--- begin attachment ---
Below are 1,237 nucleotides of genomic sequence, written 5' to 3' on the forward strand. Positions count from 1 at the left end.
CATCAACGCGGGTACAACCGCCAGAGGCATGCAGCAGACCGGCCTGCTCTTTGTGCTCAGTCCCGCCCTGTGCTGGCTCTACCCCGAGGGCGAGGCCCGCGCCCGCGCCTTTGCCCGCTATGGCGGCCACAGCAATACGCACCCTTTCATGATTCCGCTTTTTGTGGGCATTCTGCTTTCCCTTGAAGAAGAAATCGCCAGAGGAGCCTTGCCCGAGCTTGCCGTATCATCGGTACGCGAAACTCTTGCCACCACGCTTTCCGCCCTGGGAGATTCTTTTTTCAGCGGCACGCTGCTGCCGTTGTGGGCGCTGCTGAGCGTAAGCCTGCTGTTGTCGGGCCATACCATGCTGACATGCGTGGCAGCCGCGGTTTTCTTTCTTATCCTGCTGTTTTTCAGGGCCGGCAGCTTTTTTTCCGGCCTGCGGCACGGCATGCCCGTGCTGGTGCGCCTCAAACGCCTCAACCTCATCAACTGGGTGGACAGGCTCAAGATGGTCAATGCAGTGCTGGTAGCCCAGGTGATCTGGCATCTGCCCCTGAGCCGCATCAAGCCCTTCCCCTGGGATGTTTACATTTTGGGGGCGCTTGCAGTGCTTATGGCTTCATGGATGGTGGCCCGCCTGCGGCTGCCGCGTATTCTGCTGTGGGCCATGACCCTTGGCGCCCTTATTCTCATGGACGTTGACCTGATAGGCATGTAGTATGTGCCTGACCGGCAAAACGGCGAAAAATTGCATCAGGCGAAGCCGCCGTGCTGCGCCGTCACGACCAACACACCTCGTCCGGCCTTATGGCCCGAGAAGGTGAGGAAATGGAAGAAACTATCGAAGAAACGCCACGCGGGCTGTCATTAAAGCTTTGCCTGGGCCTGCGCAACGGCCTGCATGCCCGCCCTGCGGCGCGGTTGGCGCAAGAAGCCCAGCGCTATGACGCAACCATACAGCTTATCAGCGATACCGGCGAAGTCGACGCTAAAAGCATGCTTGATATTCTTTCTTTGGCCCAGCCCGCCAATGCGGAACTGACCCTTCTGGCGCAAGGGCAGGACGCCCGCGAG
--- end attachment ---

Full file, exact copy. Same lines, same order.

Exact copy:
Below are 1,237 nucleotides of genomic sequence, written 5' to 3' on the forward strand. Positions count from 1 at the left end.
CATCAACGCGGGTACAACCGCCAGAGGCATGCAGCAGACCGGCCTGCTCTTTGTGCTCAGTCCCGCCCTGTGCTGGCTCTACCCCGAGGGCGAGGCCCGCGCCCGCGCCTTTGCCCGCTATGGCGGCCACAGCAATACGCACCCTTTCATGATTCCGCTTTTTGTGGGCATTCTGCTTTCCCTTGAAGAAGAAATCGCCAGAGGAGCCTTGCCCGAGCTTGCCGTATCATCGGTACGCGAAACTCTTGCCACCACGCTTTCCGCCCTGGGAGATTCTTTTTTCAGCGGCACGCTGCTGCCGTTGTGGGCGCTGCTGAGCGTAAGCCTGCTGTTGTCGGGCCATACCATGCTGACATGCGTGGCAGCCGCGGTTTTCTTTCTTATCCTGCTGTTTTTCAGGGCCGGCAGCTTTTTTTCCGGCCTGCGGCACGGCATGCCCGTGCTGGTGCGCCTCAAACGCCTCAACCTCATCAACTGGGTGGACAGGCTCAAGATGGTCAATGCAGTGCTGGTAGCCCAGGTGATCTGGCATCTGCCCCTGAGCCGCATCAAGCCCTTCCCCTGGGATGTTTACATTTTGGGGGCGCTTGCAGTGCTTATGGCTTCATGGATGGTGGCCCGCCTGCGGCTGCCGCGTATTCTGCTGTGGGCCATGACCCTTGGCGCCCTTATTCTCATGGACGTTGACCTGATAGGCATGTAGTATGTGCCTGACCGGCAAAACGGCGAAAAATTGCATCAGGCGAAGCCGCCGTGCTGCGCCGTCACGACCAACACACCTCGTCCGGCCTTATGGCCCGAGAAGGTGAGGAAATGGAAGAAACTATCGAAGAAACGCCACGCGGGCTGTCATTAAAGCTTTGCCTGGGCCTGCGCAACGGCCTGCATGCCCGCCCTGCGGCGCGGTTGGCGCAAGAAGCCCAGCGCTATGACGCAACCATACAGCTTATCAGCGATACCGGCGAAGTCGACGCTAAAAGCATGCTTGATATTCTTTCTTTGGCCCAGCCCGCCAATGCGGAACTGACCCTTCTGGCGCAAGGGCAGGACGCCCGCGAG